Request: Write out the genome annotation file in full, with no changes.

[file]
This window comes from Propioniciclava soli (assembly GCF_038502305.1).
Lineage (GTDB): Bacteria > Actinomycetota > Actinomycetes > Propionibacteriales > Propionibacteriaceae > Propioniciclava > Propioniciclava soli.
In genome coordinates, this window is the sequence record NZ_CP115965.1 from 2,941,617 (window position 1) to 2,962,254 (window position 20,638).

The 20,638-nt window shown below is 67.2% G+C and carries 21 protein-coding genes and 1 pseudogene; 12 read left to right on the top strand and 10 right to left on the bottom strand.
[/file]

This window comes from Propioniciclava soli (assembly GCF_038502305.1).
Lineage (GTDB): Bacteria > Actinomycetota > Actinomycetes > Propionibacteriales > Propionibacteriaceae > Propioniciclava > Propioniciclava soli.
In genome coordinates, this window is the sequence record NZ_CP115965.1 from 2,941,617 (window position 1) to 2,962,254 (window position 20,638).

The 20,638-nt window shown below is 67.2% G+C and carries 21 protein-coding genes and 1 pseudogene; 12 read left to right on the top strand and 10 right to left on the bottom strand.